4 annoying traits of innovators and why you should hire them anyway

Zywave recently concluded a nearly three-month-long innovation contest. The contest rules were simple: any employee could submit an idea for the creation or enhancement of a product, service or back-end system. The company would implement the winning idea and the winning team would walk away with a $10,000 cash prize.

Like everything we do at Zywave, we wrapped the contest up with a bang: a company-wide party that included a compelling speech by our CEO, free lunch and beer, and a dramatic announcement of the contest winner.

The best part? My team won.

After my winner’s high started to fade, I thought about the team I had pulled together and the factors that contributed to our success. I came to a startling conclusion: all eight of us possess a few traits that are, honestly, kind of annoying. Although we had succeeded in proving our worth by winning the contest, I began to wonder how we even scored jobs at Zywave in the first place.

Luckily for us, Zywave has taken the time to create systems that allow innovative employees to transform creative, dreamy ideas into concrete end goals. And, the Zywave recruiting team has come to recognize these four seemingly problematic traits as deeply rooted markers of creativity, holistic thinking and commitment to constant improvement:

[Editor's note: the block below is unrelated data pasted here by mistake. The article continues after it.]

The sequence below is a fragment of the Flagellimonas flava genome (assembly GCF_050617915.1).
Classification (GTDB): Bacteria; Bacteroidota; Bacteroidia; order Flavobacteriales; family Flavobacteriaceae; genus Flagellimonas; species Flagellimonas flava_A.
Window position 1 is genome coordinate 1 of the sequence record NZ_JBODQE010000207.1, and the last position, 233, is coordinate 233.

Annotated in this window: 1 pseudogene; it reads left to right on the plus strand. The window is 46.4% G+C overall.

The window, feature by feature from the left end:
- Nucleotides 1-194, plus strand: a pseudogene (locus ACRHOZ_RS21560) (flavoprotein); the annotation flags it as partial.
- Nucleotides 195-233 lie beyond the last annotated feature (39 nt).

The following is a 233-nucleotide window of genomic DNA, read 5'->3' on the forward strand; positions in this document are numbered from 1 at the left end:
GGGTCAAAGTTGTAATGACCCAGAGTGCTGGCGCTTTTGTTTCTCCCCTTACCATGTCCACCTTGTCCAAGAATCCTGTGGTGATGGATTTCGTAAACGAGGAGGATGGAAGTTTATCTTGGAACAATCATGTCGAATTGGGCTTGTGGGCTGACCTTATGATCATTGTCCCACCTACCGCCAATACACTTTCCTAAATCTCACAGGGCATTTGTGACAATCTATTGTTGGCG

1. We don’t pay attention when we’re told, “No”. A boss’ worst nightmare, right? Innovators question authority and are not satisfied with the answer, “Because that’s the way we’ve always done it.” They are solution-oriented people who politely ignore “No” in their quest to find the simplest, best way to work.
  2. We are not afraid of a little conflict. While most people avoid conflict at work like the plague, true innovators are not afraid to disagree. If they strongly believe in something, they will dig in their heels and defend their idea with all they’ve got.
  3. We act like children. Innovators were the kids who stopped in the middle of the sidewalk to pick up a caterpillar and then missed the bus. They’ve held on to their sense of wonder, despite the ho-hum, chug chug of the world around them. They’re also not afraid to laugh and make a fool of themselves in front of others. They know that being silly together builds strong relationships and opens the mind to a way of thinking not bound by traditional rules.
  4. We walk around with our heads in the clouds. Innovators have a keen ability to notice trends and patterns between seemly disconnected elements. They often have varied career backgrounds upon which they draw from to solve problems in a global way. Their reputation as “dreamy” or “absent-minded” is also promoted by a tendency for taking impromptu walks or knocking on a co-workers’ office door to chat out of the blue. They know that movement and interaction promotes fresh thinking.

When you identify one or more of these traits in candidates, your instinct may be to run for the hills. Instead, consider the ways your company can mentor these employees in order to translate their innovative thinking into tangible results. It may feel a little scary, but these people are the ones you want to hire. Innovators don’t fight the future—they build the future. In an industry that is changing at the speed of light, these are the people you want by your side, even if they may have a few annoying traits.

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